Russian Scientists Registered a Record Methane Emission in the Arctic
OREANDA-NEWS. Record emissions of methane into the atmosphere were recorded in the waters of the Russian part of the Arctic. It was reported on October 7 at the Tomsk Polytechnic University. The scientists of this establishment with their colleagues from a number of Russian research centers and universities, are currently on expeditions in the Northern seas.
In September, about 80 scientists from Russia, China and Sweden went on an expedition on the Akademik Keldysh research vessel to assess the environmental and biochemical consequences of underwater permafrost melting in the Eastern Arctic seas and along the Northern Sea Route. The researchers planned, in particular, to look for large emissions of methane greenhouse gas, which can significantly affect the planet’s climate.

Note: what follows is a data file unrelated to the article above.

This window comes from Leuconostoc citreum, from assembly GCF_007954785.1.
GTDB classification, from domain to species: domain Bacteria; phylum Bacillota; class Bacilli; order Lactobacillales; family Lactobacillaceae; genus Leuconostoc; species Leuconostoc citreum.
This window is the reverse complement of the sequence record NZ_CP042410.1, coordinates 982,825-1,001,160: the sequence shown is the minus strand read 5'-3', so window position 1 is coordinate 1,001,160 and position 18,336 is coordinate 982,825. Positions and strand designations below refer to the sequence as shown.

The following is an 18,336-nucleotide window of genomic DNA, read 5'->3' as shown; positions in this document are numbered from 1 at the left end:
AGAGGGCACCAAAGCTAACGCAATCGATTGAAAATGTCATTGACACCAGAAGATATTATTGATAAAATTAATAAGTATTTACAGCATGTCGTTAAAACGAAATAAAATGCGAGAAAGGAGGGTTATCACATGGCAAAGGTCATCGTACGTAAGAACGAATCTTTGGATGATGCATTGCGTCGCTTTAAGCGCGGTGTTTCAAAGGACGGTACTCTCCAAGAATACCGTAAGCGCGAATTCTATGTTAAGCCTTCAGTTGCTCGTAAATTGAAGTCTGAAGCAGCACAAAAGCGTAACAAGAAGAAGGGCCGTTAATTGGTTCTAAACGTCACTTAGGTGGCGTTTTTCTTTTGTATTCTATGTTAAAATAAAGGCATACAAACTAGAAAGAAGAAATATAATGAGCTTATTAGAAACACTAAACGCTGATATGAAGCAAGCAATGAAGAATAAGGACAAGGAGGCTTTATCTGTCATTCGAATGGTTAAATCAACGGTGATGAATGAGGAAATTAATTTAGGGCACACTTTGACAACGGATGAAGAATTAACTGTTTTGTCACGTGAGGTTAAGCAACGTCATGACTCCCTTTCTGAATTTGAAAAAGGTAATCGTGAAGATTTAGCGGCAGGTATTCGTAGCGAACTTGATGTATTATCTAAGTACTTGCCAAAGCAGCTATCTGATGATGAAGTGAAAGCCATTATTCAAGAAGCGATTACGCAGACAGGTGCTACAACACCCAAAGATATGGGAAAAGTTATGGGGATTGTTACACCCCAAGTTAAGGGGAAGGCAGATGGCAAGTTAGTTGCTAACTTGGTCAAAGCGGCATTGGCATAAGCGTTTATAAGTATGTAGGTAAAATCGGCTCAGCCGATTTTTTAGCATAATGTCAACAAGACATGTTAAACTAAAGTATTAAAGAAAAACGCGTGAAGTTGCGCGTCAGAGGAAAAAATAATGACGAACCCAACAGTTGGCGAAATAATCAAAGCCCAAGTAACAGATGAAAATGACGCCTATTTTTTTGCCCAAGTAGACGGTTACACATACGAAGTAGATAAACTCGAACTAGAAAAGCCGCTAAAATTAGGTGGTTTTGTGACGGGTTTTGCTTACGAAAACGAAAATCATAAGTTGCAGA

The ship sailed towards the part of the East Siberian Sea, where gas fountains, called seeps, had been discovered earlier. The underwater permafrost melts, and a large amount of methane rises to the surface of the water. It turned out that a very powerful methane emission exists. The area of the fountain is 4–5 square meters.
The expedition members saw a large spot of emerald color upon the dark water. Approaching it, they saw how gas rises from the depths of the sea to the surface along thousands of bubble tracks.
The head of the expedition, the professor of Tomsk University and corresponding member of the Russian Academy of Sciences Igor Semiletov noted that the concentration of methane in the air amounted to 16 ppm (parts per million), which is nine times higher than the average planetary values. “This is the most powerful seep of all that I have ever observed,” the scientist said. According to him, no one has ever registered anything like this earlier.